4. Dwight Howard | Magic
This is where it gets into apples-and-oranges territory. Dwight obviously doesn’t have the ball in his hands offensively as much as most of the other guys on this list, won’t put up the same kind of scoring performances, and isn’t going to take over games the way the other guys are. But he’s having a fabulous season, with a career-high 67% True Shooting percentage and one of the best rebound rates in the League. And he’s held the injury/suspension/new-player-addled Magic together and led them to a very soild 6-3 start, despite ugly performances against the Cavaliers and Thunder-Dwight’s +/- is a fantastic +34.3, with an equally gigantic impact on both sides of the floor.
Defensively, Dwight hasn’t been himself this season-his blocks have been cut in half from last season, and much more importantly the Magic, the League’s best defensive team last season, are only 17th in defensive efficiency thus far. Dwight gets a lot of credit for leading a very thin team to a good start, but if the Magic don’t turn things around defensively, his ranking here could plummet with his team.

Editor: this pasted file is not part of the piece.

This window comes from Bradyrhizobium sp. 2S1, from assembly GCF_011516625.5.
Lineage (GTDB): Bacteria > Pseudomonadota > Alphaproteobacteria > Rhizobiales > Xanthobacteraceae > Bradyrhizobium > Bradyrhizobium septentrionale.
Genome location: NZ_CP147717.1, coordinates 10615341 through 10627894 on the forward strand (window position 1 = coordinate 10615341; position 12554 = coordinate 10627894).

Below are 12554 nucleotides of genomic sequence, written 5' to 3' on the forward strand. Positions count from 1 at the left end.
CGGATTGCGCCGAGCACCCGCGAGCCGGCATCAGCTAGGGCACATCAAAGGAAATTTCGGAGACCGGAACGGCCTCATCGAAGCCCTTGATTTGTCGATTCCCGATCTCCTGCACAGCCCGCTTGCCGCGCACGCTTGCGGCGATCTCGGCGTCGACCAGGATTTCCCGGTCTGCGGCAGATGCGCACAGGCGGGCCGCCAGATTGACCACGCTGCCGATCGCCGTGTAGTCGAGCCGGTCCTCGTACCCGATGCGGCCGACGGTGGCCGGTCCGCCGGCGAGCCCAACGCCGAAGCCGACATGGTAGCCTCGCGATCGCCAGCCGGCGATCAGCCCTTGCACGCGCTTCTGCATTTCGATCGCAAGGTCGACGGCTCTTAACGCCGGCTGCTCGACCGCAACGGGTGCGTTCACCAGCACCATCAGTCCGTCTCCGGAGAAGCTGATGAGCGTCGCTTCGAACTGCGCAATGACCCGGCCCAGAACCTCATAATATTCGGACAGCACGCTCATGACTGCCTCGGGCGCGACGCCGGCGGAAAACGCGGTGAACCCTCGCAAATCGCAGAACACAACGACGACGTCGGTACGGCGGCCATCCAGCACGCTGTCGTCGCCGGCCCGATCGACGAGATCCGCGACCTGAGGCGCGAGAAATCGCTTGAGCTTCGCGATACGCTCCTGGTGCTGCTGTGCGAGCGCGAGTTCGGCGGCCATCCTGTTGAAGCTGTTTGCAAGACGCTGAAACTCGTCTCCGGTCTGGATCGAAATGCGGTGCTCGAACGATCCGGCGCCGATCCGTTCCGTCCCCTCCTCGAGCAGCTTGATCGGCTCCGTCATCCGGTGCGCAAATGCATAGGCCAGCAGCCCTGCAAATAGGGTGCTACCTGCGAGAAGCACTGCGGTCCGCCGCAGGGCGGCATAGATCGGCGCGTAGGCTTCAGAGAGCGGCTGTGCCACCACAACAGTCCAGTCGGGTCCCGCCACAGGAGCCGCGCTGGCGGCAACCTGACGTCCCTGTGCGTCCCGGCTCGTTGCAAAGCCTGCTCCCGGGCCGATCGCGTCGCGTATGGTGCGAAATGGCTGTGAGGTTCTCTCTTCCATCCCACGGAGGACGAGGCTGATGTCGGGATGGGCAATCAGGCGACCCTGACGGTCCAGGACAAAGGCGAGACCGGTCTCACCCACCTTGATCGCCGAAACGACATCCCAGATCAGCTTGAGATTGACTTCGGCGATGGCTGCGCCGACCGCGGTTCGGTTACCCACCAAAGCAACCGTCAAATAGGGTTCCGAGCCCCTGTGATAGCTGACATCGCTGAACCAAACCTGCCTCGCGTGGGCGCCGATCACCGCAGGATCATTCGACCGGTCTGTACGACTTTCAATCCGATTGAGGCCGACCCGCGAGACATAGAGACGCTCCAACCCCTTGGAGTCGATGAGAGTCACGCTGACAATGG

5. Carmelo Anthony | Denver Nuggets
Anthony is another guy getting credit for an absolutely torrid start, when the Nuggets surged to a 5-0 start behind some absolute scoring explosions from Anthony. Like Wade, Anthony has made a home at the line this season, averaging 12 FTs a game and knocking them down at an 85% clip. His True Shooting percentage of 55% isn’t setting the world on fire, mostly due to his inability to finish around the basket so far. (Anthony only makes 44% of his non-dunk shots from “inside” and only 77% of his dunks, mostly due to the fact that 20% of his “inside” attempts get blocked.)